Foam rolling is a form of self-massage using a foam roller. Also known as self-myofascial release, foam rolling has a function similar to a deep-tissue massage. As the name would suggest, a foam roller is simply a long roll of firm foam. Foam rolling is practiced by placing a tight, constrained, or sore muscle over the roller, then pressing in deeply while rolling back and forth over the affected area. This lengthens and smooths the muscle, loosening knots and relieving tension. While particularly valuable for fitness enthusiasts, people of all sorts can gain from this simple form of self-massage, especially when combined with compression socks. Here are the six biggest benefits of foam rolling:
Loosen Tight Muscles
Knots and tightness in muscle develop when muscles are unable to relax, forcing them stay in a contracted position. When a foam roller is pushed deep into tense muscle, the adhesion (or pressure point) in the muscle is released, and the muscle is finally able to relax normally. Foam rolling also increases blood flow to the muscle, which helps break up pressure points. A foam roller is certainly one of the best and simplest ways for a person to treat tight muscles.
Tightness in the muscles impinges upon movement, making it difficult or impossible for muscles to stretch out to their full length. If this tension is relieved, flexibility and range of motion can be significantly increased.
Reduce Pain and Inflammation
Muscle adhesions, commonly referred to as “knots” can be painful. These tight areas can also cause referred pain in other parts of the body, sometimes far away from the original source of trouble. Loosening the problem area will relieve the pain. While foam rolling itself can be uncomfortable or painful, this temporary pain will be worth the overall pain relief. By improving circulation, foam rolling can also promote better and quicker healing of injuries.
Minimize Risk of Injury
Having tense, tight muscles isn't just uncomfortable; it can also make injuries more likely, since over-stressed muscles do not work properly. Since a tight, impinged muscle can't do what it is supposed to during movement, other muscles must work harder to make up for the inadequacy. This means that these muscles are also at risk for fatigue, stress, and injury. By increasing blood flow to the area targeted, foam rolling can also significantly aid in recovery. Proper recovery is an important part of avoiding workout-related injuries, especially after strenuous exercise.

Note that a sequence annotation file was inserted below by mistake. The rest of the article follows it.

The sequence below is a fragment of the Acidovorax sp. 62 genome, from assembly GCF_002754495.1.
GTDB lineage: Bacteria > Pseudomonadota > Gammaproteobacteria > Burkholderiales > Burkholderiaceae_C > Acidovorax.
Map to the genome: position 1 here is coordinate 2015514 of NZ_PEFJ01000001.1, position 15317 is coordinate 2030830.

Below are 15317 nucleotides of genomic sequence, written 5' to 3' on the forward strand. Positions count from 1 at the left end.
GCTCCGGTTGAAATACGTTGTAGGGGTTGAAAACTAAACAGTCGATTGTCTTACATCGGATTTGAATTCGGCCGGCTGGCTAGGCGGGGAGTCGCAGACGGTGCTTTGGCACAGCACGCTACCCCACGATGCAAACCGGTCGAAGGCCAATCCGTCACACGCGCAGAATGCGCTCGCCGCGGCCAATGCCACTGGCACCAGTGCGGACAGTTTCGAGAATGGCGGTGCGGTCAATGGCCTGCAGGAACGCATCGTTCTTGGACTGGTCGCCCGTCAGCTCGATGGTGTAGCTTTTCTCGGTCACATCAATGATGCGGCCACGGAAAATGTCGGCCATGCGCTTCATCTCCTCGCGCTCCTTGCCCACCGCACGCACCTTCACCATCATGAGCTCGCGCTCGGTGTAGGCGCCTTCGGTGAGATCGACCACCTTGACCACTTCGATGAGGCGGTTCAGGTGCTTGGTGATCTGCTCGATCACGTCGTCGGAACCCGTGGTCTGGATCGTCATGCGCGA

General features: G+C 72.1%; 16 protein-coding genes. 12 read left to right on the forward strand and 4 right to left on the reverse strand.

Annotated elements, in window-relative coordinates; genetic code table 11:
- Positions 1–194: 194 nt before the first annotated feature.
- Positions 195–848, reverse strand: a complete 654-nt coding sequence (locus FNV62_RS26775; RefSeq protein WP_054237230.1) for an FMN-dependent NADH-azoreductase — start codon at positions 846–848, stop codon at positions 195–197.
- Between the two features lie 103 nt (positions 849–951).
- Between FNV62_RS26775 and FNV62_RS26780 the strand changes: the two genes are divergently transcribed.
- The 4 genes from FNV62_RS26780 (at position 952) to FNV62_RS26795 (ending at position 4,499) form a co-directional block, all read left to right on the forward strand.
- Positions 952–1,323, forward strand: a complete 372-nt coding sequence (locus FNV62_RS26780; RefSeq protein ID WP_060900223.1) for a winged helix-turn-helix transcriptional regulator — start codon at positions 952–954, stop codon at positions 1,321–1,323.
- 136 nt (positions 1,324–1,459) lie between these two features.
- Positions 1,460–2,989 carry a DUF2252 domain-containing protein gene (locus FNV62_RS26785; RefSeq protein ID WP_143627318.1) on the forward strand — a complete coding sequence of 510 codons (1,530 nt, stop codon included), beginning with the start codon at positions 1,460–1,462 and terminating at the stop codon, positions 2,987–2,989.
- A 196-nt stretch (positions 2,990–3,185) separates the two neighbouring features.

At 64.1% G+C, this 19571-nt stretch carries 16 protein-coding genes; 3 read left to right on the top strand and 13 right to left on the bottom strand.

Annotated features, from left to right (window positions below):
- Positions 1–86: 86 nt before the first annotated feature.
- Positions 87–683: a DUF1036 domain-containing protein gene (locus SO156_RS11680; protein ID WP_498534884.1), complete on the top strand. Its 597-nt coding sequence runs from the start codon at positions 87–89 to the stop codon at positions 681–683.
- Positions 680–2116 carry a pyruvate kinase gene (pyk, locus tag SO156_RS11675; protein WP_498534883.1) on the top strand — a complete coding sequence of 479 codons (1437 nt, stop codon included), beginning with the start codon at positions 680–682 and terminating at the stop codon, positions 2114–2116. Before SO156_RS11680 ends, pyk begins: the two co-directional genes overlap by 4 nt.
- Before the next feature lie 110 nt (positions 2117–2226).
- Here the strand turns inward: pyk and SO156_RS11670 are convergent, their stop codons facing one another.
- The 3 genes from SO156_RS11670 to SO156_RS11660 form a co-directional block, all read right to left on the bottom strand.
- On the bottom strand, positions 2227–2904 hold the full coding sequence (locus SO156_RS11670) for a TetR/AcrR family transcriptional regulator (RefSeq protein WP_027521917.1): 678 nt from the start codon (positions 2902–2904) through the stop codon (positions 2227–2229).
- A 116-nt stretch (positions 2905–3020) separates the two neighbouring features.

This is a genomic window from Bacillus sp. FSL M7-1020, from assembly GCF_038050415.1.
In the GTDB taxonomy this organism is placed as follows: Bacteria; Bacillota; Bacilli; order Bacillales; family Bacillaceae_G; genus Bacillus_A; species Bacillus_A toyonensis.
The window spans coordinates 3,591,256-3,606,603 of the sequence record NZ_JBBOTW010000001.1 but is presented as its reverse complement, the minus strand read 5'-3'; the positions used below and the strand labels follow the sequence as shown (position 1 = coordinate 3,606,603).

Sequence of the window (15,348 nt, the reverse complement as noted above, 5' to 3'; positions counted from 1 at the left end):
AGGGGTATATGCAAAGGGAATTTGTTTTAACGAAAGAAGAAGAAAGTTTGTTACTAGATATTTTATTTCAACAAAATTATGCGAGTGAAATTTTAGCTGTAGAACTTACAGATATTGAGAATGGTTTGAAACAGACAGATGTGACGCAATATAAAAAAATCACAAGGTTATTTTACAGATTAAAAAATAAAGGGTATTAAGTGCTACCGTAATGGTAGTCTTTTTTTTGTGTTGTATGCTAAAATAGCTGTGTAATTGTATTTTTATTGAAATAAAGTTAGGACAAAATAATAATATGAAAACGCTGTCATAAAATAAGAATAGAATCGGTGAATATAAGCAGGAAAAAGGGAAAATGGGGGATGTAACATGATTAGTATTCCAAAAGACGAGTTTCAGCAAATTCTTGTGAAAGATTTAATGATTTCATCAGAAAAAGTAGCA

Past the initial purchase of the foam roller itself, foam rolling is completely free. A single hour of massage will cost more than a good foam roller. By comparison, foam rolling is can be a great deal, offering effectiveness over many years.
It should come as no surprise that tense, knotted muscles can hamper athletic ability. If a muscle is not working as it should, performance will suffer. Flexibility and range of motion are important to many forms of exercise too. This is why many serious athletes use a foam roller religiously. Even for people who aren't hardcore fitness enthusiasts, a foam roller will help get the most from a workout. In fact, the ideal time to use a foam roller is directly after exercise, when the muscles are warmer and more pliable.
Foam rolling serves essentially the same purpose as deep-tissue massage, and while foam rolling can hurt, the pain it generates could be termed "good pain." However, instead of requiring an expensive and possibly inconvenient trip to see a massage therapist, foam rolling can be done at home, completely solo. If you don’t already, consider giving foam rolling a try.